In a way, I am relieved for him. He fought so incredibly hard for so incredibly long… He was gashed opened and sawed apart and bloodied to a pulp on more than one occasion (quite literally).
Yet, he continued to get back up, freshly stitched, with arms swinging…. and laughing!
All too often, he would receive bad new (the worst prognosis) and answer it with courage… He repeatedly beat back THE BEAST and refused to let it score that final goal. Because of his unrelenting stamina, I certainly thought cancer would be the one ultimately waving the white flag of surrender.
In the end though, the enemy claimed the heart of one more mighty warrior.
Everyone loved Andrew. He was funny, generous, smart, beautiful and LARGER THAN LIFE! If you knew him for just one instant, you would wish to be his best friend and closest confidant. Often, in an instant, you could be just that. Andrew opened his heart to everyone.
Beyond his enormous personality, intense wit and true friendship, he stood for so much more. To me, he was hope… Walking, talking hope.
He stood for the persistent will to live. He proved that the human spirit had boundless strength. He was a flower blooming in the desert: life could persevere even in lousy terrain! He showed me what I desperately wanted to witness: the only ingredient that modern medicine is missing to cure cancer is sheer determination.
I needed to see Andrew’s triumphs because they represented victories for my son’s own war. Brooks and Andrew had completely different types of cancer but I still drew parallels between their fights. Every time someone said “You can’t,” but Andrew did it anyway, I saw optimism for Brooks’ future. Every extra lap that Andrew swam added promise that Brooks could grow up to do the same. The fierce stamina that Andrew maintained was unbelievable and it gave me a reprieve from my mind’s worst nightmare: that cancer would win.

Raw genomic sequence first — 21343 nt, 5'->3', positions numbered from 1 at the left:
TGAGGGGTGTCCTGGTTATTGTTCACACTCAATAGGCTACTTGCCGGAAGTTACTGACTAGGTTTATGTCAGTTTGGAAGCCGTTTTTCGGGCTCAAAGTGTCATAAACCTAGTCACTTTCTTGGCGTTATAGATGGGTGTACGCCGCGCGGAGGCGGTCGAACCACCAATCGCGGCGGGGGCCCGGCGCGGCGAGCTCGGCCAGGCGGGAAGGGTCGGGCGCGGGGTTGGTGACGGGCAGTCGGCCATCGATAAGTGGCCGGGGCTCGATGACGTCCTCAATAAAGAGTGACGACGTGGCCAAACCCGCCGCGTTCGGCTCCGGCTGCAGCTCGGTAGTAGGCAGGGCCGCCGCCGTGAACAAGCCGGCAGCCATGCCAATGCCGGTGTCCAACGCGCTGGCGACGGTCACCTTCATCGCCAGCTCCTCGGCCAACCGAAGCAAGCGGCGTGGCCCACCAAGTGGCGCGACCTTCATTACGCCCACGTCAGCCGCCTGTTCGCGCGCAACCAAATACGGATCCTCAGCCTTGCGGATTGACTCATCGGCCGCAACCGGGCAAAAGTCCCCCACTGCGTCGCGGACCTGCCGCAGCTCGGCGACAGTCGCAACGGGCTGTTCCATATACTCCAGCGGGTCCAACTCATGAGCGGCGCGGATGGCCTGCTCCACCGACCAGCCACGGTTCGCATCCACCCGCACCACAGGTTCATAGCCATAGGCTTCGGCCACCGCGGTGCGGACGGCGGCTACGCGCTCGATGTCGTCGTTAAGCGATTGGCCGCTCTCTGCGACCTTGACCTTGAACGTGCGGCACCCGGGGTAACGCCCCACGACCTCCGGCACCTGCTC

Attending his memorial this past weekend, I realized that he was this figure for more than just our family. Andrew had that effect to almost all within his breath’s distance. Especially, to anyone with whom he shared the common cancer thread, he was a beacon of hope. He emboldened the troupes and reinforced their spirits. He was a shining example of light persisting in the darkest of situations.
Now that he has gone, his life having been snuffed out, what happens to hope? Does is evaporate with his flesh? Does it rise to heaven with his spirit? Do we question that it ever existed?
No, all the battles fought were not in vain. The hope he created is still living and breathing. It will stay in my heart to provide flames for inspiration. I will hold tight to it as Brooks continues through the duration of his treatment. Watching Andrew’s fight taught me above all that odds are meant to be defied.
I will tell Max and Brooks stories about Andrew when they are old enough to appreciate their own struggles. His legacy will extend as an example of how to bring laughter and bravery to fearful situations. When I lack courage of my own, I will channel Andrew’s spirit and face my difficulties.
I take great solace knowing that we have another angel watching over us who will have all the latest gossip in heaven available when we arrive.
When someone I know dies, close or otherwise, I always consider my own life. The question I ask myself, “How am I honoring this life that I have been given?” With Andrew’s death, I again make this consideration. “What am I doing to bring beauty to the world?”
Today I can answer with the following:
- Staying sober
- Raising two beautiful boys
- Writing down some adventures along the way.
And, of course, celebrating and praising God as I go…
How about you?
*Photo Credits via Andrew’s Facebook page: Georgette Young and Rachael Stein
Categories: Lullabies & Battle Cries (Our War with Cancer)